The act of reading itself has always been a great joy to me. No matter where I am or where I’m going I always have a book with me because you never know when you might get an opportunity to flick open the pages. I read on the beach, in the bath, whilst walking, in bed, in TV ad-breaks, on public transport, you name it I read there. Inspired by a recent article I read about the lost art of reading aloud, I decided to push the boundaries of my reading habits even further and embark on an experimental journey into the world of what I’d like to call ‘atmospheric reading’.
Eager to discover whether manipulating the environment in which a book was read enhanced, detracted or had no effect on the overall reading experience, I needed to find a suitable place to start and, where better than with a classic! Critics claim ‘The Turn of the Screw’ by Henry James is one of the best psychological, gothic thrillers of all time. As such, it has long been on my list of must read books, but I’d never felt a strong enough desire to actual pick it up. Until now!! It seemed to me that one of the easiest and most distinct atmospheres to create was a creepy one, so I set about scaring the living daylights out of myself.
For two consecutive evenings I became a lone reader taking a long hot bath, listening to the rain drizzling onto the window with only a few dim candles lighting the page and not a soul nor sound in the house. The experience did not disappoint. I won’t give away the storyline of the book itself, but I will describe how it made me feel. For every curious noise that leapt off the page of Henry James’ masterpiece, I heard another three as my house betrayed its’ own ghostly mutterings. The strange apparitions seen by the governess had me darting my eyes in suspicion towards dark shadowy corners of my bathroom. The flickering candlelight at once charming and beautiful was in another instant evil and sinister, just like the young boy Miles. Sensory overload made the silence unbearable, chilling. After I had read the final page and closed the book I could still feel it all around me and it took me quite a while to come back to reality.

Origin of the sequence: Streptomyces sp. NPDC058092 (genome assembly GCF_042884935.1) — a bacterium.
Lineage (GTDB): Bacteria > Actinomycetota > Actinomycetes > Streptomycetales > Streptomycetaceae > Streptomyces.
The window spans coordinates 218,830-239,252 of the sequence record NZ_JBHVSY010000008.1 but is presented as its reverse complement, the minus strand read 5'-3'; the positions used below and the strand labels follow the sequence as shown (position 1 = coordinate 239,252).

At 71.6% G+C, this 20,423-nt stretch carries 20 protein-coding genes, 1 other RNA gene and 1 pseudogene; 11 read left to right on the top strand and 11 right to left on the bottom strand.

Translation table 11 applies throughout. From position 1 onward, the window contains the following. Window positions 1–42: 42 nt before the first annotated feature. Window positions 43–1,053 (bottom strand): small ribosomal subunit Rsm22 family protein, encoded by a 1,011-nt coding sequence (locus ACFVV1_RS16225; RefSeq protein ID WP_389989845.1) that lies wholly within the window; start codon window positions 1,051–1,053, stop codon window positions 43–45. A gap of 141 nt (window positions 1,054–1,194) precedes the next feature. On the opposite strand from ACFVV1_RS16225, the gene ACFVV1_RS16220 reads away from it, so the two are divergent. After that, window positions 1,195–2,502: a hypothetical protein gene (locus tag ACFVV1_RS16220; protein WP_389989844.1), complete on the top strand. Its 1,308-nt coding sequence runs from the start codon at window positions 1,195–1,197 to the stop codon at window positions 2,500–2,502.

Later, I realised that I hadn’t just read the story. I had been physically a part of it. I often feel emotionally connected with a book, but I rarely feel that kind of physicality. The sensation was new and bought a fresh dimension to the escapism normally sort for in the reading of a book. Having never read ‘The Turn of the Screw’ before, I can’t claim that I wouldn’t have felt the same way without the artificial atmosphere. What I do know is that I am keen to start on my next atmospheric reading adventure – maybe Tim Winton’s ‘Breath’ on the beach…….your thoughts???